Pensions  

Industry weighs up savings tsar proposal

Industry weighs up savings tsar proposal

Industry figures have given mixed reactions to a call for the government to appoint a savings champion.

Tony Stenning, head of UK retail for BlackRock and chairman of Tisa’s savings and investments policy project, said financial education was improving, but people were still borrowing rather than saving for major purchases.

He said British workers put less than 10 per cent of their wages into savings between April and June 2015, representing a lower proportion than that saved by their counterparts in most European countries.

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Mr Stenning said: “A new savings minister would transcend departments and be a positive driver for change to create a framework where it is as easy to save as it is to get into debt.”

Personal Finance Society chief executive Keith Richards said: “Dedicated ministerial focus is certainly one way to bring the right level of importance, attention and action to such a crucial area of public interest and should include the creation of a cross-industry savings and investment committee.”

Others were less positive. Andrew Tully, pensions technical director for Retirement Advantage, said: “There are plenty of politicians involved in pensions and savings, and I am not sure one more will make any significant difference.”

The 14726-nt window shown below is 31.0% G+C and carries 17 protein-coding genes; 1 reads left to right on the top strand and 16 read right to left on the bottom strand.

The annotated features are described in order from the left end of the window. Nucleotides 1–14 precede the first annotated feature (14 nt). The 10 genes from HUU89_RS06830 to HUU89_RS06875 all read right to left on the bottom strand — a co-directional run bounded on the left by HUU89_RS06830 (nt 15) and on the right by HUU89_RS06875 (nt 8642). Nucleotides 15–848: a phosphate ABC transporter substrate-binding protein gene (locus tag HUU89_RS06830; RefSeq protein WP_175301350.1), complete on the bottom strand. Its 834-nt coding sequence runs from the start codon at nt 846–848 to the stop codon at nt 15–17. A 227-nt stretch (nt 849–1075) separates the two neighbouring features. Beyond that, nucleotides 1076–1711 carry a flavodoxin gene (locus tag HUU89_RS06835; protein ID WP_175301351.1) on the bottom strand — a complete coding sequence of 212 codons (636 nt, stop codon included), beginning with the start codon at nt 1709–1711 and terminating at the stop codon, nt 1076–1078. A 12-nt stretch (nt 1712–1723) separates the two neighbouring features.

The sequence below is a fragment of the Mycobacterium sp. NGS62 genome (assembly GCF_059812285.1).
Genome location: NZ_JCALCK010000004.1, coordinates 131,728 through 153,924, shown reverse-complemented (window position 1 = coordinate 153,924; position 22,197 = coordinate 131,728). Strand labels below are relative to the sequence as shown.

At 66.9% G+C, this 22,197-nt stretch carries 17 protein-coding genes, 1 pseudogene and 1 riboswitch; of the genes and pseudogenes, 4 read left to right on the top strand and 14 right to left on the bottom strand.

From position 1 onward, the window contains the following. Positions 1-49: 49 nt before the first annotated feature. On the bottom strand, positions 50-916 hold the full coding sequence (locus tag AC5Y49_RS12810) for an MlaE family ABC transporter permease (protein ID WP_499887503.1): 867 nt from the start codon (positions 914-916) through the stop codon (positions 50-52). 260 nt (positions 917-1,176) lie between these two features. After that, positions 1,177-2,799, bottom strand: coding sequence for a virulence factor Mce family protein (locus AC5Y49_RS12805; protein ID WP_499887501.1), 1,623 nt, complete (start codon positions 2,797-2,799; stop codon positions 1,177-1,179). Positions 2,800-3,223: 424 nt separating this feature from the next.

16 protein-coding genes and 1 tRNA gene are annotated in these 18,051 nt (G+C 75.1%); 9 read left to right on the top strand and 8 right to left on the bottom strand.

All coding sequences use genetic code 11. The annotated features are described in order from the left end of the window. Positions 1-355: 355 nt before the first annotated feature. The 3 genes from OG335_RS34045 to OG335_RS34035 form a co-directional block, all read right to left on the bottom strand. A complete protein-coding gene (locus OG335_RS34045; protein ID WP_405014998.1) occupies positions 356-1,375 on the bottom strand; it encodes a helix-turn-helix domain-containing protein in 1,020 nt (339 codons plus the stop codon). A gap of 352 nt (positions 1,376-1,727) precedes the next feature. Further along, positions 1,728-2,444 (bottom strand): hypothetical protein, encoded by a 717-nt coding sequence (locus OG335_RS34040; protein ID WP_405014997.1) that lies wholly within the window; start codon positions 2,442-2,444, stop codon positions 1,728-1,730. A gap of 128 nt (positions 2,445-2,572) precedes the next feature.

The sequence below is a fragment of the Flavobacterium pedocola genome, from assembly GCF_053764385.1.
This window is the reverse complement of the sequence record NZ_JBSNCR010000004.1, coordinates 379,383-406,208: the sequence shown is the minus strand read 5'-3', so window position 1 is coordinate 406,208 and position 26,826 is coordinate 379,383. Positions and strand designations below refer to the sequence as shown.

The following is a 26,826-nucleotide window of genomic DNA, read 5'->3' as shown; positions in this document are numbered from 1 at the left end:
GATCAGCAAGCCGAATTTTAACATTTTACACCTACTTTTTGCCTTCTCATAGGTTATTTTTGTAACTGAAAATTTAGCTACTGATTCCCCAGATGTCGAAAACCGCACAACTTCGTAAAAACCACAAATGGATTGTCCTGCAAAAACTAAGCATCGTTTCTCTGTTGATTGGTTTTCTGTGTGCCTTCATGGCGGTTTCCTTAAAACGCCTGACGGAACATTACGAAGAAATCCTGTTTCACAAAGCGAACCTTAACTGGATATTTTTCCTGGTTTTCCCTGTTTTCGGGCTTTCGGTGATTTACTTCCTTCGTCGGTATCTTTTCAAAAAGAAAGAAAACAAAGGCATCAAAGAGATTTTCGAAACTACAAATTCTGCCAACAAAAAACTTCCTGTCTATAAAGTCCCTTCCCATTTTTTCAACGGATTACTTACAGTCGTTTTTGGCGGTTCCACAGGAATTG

Mike Morrison, head of platform technical for AJ Bell, argued that long-term policy was more important than a savings advocate.

He said the government should look at its future goals on savings, adding: “Let us go forward in a time machine 20, 30 or 40 years, look at what we need and work backwards from there.”

Meanwhile Centre of Policy Studies research fellow Michael Johnson questioned the motives behind the idea, saying: “I am wary of the industry-sponsored suggestions for a savings commissioner. This is a lobbying exercise: it has its own agenda, which is self-preservation.”

Tony Stenning’s main points
Positive changes have been made, including the pension reforms and Isa changes
Financial education is improving but is still poorly coordinated
People still tend to borrow rather than save for big purchases
People also rely too heavily on cash because of a lack of confidence in investing

Adviser view

Roger Weeks, financial adviser for Cornwall-based Jacksons Wealth Management, said: “Appointing a savings minister would be something worthwhile doing, but the difficulty is getting this savings message to the people who need it.”